We all know the tragic price families and friends pay because of mobile phone usage on the road. But now there is another cost being identified, the loss in productivity for big business. You could be sailing along fine at the moment but all fleet managers should stop and peer into the distance to avoid a productivity disaster. What does the iceberg look like?
Heinrich’s Accident Pyramid proposes that for every 300 unsafe acts, 29 minor injuries and one major injury occur. A recent research paper ‘Risk Perceptions of Mobile Phone Use While Driving’ found that 37%-68% of drivers in the US admitted to using their mobiles while driving. They converted this statistic to actual usage at any given time and found that 2-3% of all drivers are on the phone at any given moment. Extrapolate that to a fleet of 100 drivers and that’s 2-3 unsafe acts per day, that could mean reaching the top of the accident pyramid in 150 days and it’s not a pretty view from up there.
How much damage will this iceberg do? A recent study by the American Association of Safety Engineers highlights the indirect costs of injuries in areas such as compensating replacement workers; repairing damaged property; accident investigation and implementation of corrective action; scheduling delays and lost productivity; administrative expense; low employee morale.
Their whitepaper pegs the indirect cost of an accident at 20 times the direct cost. Just to drive the point home consider this example used by Safety Smart Online; ‘A company with a 2% profit margin would have to sell additional $2,888,000 in products’ and services just to cover the direct cost of a single $38,000 accident’ If the AASE’s information on indirect costs is even half accurate that figure can be multiplied by ten……… scary to say the least.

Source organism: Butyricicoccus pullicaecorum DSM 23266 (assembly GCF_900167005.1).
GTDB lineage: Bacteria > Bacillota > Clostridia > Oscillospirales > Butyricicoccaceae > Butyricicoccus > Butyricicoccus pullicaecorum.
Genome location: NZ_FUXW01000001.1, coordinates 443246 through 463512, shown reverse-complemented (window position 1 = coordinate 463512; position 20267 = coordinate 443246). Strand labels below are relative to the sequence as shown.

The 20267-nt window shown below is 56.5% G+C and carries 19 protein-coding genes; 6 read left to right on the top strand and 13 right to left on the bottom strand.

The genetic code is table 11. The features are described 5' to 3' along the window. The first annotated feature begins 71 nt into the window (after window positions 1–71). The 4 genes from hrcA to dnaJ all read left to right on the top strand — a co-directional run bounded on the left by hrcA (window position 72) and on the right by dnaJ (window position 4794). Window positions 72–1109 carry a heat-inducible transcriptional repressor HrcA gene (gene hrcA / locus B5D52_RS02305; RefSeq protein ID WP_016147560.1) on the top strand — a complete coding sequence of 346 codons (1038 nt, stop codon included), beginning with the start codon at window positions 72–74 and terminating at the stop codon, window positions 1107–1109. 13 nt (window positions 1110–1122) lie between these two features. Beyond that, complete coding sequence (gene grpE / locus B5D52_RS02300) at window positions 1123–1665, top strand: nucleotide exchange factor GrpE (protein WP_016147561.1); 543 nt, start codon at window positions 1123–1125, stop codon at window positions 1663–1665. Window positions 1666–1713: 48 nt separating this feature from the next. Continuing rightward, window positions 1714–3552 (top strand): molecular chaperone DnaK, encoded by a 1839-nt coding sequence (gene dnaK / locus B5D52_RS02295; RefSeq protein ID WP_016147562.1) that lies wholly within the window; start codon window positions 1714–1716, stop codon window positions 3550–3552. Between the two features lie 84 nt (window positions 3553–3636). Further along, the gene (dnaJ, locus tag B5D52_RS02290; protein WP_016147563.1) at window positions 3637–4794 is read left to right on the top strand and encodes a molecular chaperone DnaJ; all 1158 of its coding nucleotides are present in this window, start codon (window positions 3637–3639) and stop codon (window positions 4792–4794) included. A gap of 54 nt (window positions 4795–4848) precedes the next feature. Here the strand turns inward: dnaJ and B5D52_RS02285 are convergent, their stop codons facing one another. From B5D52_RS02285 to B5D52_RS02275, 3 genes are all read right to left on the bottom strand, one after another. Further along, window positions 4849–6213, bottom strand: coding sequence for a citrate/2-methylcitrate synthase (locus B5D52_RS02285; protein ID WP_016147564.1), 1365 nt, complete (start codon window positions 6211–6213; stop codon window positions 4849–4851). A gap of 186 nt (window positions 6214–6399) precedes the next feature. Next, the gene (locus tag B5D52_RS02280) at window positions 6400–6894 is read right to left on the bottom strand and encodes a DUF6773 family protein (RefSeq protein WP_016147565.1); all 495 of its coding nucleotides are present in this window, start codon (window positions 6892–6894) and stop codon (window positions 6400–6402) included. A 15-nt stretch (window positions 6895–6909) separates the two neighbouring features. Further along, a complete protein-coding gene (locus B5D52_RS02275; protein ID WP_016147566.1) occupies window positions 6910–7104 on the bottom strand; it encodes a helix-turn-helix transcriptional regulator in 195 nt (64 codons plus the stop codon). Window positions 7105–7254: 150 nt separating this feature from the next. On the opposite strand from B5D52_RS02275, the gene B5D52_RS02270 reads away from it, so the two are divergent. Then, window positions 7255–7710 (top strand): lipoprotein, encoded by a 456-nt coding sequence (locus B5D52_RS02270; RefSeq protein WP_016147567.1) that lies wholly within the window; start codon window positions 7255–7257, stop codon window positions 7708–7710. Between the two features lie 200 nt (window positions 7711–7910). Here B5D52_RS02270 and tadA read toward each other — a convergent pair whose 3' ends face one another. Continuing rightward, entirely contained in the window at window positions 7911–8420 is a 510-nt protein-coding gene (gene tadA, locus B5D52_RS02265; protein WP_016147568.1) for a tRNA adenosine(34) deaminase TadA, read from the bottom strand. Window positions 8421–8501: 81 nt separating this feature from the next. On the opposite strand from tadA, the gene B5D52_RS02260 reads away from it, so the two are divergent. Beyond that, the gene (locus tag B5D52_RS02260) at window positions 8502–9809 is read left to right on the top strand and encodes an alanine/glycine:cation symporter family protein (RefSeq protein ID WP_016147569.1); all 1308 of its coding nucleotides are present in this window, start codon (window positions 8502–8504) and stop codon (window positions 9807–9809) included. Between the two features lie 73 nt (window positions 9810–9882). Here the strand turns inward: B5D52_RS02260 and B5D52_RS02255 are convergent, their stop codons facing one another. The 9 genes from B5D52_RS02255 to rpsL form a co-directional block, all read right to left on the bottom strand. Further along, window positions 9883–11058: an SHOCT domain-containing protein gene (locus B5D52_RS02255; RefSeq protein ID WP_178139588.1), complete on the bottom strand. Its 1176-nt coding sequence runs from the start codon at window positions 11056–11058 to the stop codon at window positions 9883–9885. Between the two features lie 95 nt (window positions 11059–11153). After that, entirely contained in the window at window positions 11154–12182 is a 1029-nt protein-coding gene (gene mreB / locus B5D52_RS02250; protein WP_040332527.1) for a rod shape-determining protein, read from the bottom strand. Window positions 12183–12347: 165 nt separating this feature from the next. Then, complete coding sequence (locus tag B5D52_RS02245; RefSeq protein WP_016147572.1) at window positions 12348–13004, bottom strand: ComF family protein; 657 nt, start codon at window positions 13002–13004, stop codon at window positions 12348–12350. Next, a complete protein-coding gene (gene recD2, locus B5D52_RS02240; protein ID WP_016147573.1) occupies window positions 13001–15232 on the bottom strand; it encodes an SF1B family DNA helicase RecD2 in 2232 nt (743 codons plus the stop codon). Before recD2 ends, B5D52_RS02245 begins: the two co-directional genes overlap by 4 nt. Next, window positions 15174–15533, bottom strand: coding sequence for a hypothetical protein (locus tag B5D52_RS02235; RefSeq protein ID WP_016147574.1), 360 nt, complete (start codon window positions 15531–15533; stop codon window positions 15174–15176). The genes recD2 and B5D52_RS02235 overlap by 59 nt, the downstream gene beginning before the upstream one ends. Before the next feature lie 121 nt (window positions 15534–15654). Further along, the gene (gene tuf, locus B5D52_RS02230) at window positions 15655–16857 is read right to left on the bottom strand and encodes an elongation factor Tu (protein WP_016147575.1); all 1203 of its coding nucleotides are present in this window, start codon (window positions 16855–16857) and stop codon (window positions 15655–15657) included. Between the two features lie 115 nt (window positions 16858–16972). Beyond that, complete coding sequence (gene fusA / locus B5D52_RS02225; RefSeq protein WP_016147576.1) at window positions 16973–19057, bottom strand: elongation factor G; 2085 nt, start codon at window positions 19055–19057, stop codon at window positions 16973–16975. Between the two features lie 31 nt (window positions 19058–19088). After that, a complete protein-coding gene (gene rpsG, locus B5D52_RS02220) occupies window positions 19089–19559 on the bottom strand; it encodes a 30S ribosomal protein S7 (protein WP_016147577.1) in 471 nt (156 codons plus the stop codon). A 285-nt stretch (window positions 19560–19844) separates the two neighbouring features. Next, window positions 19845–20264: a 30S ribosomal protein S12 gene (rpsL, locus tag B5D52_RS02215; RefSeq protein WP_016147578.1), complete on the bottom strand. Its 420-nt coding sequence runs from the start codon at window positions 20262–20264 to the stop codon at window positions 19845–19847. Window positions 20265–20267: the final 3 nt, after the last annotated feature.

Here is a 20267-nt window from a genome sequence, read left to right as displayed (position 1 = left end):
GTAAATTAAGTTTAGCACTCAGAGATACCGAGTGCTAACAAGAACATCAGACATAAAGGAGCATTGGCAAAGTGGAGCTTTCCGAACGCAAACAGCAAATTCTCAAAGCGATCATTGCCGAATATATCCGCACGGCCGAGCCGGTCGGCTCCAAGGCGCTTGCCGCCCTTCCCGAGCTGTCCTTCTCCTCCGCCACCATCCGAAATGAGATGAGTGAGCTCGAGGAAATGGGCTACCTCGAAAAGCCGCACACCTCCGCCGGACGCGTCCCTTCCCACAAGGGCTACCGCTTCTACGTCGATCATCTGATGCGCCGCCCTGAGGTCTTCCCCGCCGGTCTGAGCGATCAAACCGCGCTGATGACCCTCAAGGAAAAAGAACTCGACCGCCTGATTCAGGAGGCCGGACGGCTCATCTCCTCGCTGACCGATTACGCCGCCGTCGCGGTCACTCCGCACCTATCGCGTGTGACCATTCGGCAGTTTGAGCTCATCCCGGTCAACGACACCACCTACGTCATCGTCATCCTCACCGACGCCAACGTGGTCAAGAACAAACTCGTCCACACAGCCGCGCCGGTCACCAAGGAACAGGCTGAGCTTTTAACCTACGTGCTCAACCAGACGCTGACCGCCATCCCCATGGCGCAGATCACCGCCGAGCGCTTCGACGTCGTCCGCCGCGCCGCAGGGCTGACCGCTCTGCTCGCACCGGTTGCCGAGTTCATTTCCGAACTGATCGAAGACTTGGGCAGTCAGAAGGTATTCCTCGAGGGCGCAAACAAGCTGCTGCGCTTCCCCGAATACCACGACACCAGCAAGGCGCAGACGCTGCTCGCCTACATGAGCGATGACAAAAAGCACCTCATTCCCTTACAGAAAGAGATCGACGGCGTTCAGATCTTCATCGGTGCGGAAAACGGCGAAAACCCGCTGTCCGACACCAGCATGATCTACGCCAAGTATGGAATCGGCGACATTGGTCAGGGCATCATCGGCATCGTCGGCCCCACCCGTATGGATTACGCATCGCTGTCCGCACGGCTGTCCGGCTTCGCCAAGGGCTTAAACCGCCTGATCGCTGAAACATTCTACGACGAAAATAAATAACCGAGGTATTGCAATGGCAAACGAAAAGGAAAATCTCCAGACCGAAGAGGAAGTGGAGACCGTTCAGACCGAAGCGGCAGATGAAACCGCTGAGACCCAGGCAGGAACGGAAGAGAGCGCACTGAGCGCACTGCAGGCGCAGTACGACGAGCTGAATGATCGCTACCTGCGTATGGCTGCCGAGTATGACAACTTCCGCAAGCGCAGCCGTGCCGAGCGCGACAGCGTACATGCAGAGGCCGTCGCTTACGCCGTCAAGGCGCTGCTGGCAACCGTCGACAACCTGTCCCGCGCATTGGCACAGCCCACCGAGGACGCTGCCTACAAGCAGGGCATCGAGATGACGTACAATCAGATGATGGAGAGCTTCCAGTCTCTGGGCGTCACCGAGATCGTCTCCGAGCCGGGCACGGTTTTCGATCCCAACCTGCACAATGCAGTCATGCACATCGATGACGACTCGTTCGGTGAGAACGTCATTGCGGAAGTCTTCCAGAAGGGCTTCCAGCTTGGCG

How do you avoid it and not incur Titanic costs Putting mobile phone policies in place is the first step in avoiding this productivity obstacle. However it cannot just stay at this stage. With no way of tracking accountability some companies in the US have started to install video camera’s in fleet vehicles, however this invasion of privacy will probably affect productivity itself as drivers will be on edge with their boss always looking over their shoulder (also no-one will want to sing in the car for fear of ending up on youtube).
A better solution is mobile managing software such as Zoomsafer. These products allow fleet managers to enforce their mobile usage policies with their fleet drivers. The software has the following standard features:
So put your safety goggles on if you haven’t already and start reviewing your fleet’s mobile phone policies.
There are plenty of new software options that can help you enforce these usage policies and they don’t cost much to run. Your staff, their family and your finance department will all thank you for it.